The Truth about the Harry Quebec affair. Book Review.

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This really is a very odd book.

It is in part very good; certainly the plot is original and in parts unpredictable, and, at times, Joel Dicker writes with real style.

In other parts it’s like fourth form stream of consciousness.

But the overall premise is entirely original and it’s this that kept me going through its 600+ pages (200 of which were probably redundant because he goes over plot-ground way too often).

It’s sort of a police procedural but with the added input of a 34 year old, highly succesful writer struggling with his craft (how appropriate) as he retraces the steps of his mentor (a 34 year old highly succesful writer who was struggling with his craft when he fell in love with a 15 year old girl).

I hate pulp/trash novels and this is a pulp/trash novel.  But it somehow got itself out of the mire and held me to the end.

If you like original, crime driven pulp fiction and you have time on your hands, read this.

If not?  Read a real book.

1974 by David Peace


The talent of David Peace is pretty well documented, but not in the mainstream. Which is a shame because in some ways he is a mainstream writer. Well, he writes crime novels and has written one about football. (Incidentally, the best sports book I have ever read as I documented here.)


This is firmly in the crime camp. But it’s not Rebus.

David Peace is a unique writer. His style is more aggressive than Mike Tyson on the downturn.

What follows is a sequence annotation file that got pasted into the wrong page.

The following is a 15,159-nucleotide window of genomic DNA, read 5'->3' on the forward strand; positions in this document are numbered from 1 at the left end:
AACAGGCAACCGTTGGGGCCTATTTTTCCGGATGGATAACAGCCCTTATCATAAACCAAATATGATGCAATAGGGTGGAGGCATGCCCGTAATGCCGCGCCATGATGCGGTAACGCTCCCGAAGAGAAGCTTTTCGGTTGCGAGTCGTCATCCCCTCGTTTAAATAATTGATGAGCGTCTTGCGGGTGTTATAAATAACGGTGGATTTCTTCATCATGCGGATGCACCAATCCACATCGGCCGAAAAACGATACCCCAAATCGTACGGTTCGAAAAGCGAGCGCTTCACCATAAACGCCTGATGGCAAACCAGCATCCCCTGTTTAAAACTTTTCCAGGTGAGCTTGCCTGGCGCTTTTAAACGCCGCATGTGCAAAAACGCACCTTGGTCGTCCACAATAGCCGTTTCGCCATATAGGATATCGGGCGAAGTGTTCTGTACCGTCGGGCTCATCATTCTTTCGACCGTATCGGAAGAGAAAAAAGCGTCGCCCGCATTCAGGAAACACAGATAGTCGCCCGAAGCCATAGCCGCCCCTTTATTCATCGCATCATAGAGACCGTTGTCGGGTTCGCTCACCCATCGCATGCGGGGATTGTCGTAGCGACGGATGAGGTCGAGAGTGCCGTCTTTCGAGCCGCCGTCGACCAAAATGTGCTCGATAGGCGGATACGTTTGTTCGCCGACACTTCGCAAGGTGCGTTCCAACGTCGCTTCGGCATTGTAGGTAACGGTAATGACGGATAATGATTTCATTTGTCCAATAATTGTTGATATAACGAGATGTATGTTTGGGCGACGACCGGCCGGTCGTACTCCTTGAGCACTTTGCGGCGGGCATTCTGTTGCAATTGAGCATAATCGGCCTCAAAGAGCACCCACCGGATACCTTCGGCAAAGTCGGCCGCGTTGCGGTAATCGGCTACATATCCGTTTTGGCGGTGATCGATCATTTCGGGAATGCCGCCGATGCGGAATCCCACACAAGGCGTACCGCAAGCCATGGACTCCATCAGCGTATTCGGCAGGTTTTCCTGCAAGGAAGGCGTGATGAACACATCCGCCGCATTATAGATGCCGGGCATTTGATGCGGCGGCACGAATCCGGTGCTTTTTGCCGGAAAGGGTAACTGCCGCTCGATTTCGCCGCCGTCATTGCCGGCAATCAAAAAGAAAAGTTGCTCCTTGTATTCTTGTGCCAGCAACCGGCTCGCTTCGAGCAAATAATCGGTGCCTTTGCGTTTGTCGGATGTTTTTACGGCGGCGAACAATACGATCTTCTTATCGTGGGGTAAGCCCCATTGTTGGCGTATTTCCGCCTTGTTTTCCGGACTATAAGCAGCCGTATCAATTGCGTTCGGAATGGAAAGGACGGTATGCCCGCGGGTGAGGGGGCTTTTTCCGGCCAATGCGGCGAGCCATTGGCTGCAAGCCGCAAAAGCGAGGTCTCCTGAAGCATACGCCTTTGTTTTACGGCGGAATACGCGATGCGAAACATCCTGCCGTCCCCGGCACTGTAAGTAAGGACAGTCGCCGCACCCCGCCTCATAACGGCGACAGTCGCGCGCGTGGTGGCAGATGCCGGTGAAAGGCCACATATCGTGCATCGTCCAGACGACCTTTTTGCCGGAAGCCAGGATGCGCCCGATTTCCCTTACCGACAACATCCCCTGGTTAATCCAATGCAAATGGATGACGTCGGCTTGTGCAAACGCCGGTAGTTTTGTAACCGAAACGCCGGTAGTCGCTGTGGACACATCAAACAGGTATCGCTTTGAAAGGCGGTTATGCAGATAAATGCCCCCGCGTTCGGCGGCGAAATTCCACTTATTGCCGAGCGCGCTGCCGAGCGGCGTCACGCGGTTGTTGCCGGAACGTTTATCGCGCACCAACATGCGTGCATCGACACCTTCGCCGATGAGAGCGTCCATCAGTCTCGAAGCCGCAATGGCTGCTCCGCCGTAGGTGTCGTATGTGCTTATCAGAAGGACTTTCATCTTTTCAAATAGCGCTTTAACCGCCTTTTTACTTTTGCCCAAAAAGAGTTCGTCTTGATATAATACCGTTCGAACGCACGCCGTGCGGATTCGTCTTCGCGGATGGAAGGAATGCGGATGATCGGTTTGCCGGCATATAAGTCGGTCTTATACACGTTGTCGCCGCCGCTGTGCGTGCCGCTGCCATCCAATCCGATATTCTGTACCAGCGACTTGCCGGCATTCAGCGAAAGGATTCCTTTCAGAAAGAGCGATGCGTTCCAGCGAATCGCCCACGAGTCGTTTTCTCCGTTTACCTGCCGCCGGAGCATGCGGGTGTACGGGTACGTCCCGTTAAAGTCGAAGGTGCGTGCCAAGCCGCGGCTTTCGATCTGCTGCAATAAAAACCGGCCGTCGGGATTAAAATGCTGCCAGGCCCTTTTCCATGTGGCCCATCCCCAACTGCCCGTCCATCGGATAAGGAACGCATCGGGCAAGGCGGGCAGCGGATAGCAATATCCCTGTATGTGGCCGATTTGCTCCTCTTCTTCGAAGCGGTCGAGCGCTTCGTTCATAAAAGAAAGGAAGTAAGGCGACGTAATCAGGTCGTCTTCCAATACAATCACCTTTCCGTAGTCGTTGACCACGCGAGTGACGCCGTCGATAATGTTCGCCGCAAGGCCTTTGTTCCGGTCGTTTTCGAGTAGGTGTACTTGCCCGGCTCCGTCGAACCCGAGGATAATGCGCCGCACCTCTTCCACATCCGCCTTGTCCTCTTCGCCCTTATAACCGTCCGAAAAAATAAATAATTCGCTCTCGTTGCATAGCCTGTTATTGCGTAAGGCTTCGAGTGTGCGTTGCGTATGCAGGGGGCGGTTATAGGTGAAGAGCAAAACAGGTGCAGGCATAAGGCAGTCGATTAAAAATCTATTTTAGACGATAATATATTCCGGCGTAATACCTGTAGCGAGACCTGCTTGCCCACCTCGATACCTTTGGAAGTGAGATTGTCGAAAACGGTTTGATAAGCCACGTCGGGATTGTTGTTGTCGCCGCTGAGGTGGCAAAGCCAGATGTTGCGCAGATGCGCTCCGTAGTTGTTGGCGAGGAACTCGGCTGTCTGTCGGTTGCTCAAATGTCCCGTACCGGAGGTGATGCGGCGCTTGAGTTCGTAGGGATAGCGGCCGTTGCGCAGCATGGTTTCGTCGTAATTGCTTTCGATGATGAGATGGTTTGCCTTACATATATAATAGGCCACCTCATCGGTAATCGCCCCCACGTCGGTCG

One sentence para’s.

And grizzly, basic, twisted, evil, some might say sick, uncompromising but utteerly compelling situations.

A plot more convoluted than the current US Democratic Primaries.

1974 is the first in a quartet of books, now known as the Yorkshire series. It’s set in Leeds, Wakefield, Huddersfield and other cities in the grim north. It is not inconsistent with the grim north America of Silence of The Lambs.

Centring around the story of rookie crime reporter Edward Dunford and the murder of a child (part of a serial killer series we are led to believe) it soon escalates into a full-blown corruption case.

Dunford, the masogynistic beer, whisky fag and sex overindulger soon finds himself way out of his depth in a world of property developers, rugby league stars, mediums and worst of all bent cops.

Rather than painting Dunford as the hero Peace makes him a hateful scumbag, and yet still maintains his heroic stance throughout the book.

I cannot think of a central character, of late, that so deflects your sympathy, and yet in at least small amounts, garners it. I can think of few writers that are so visceral and don’t, frankly, give a fuck.

This is a great book. But if you are in any way sensitive…avoid.

But for me, the best thing is I still have three books to read in the quartet , and this is apparently the safe one.

It’s a thrilling prospect.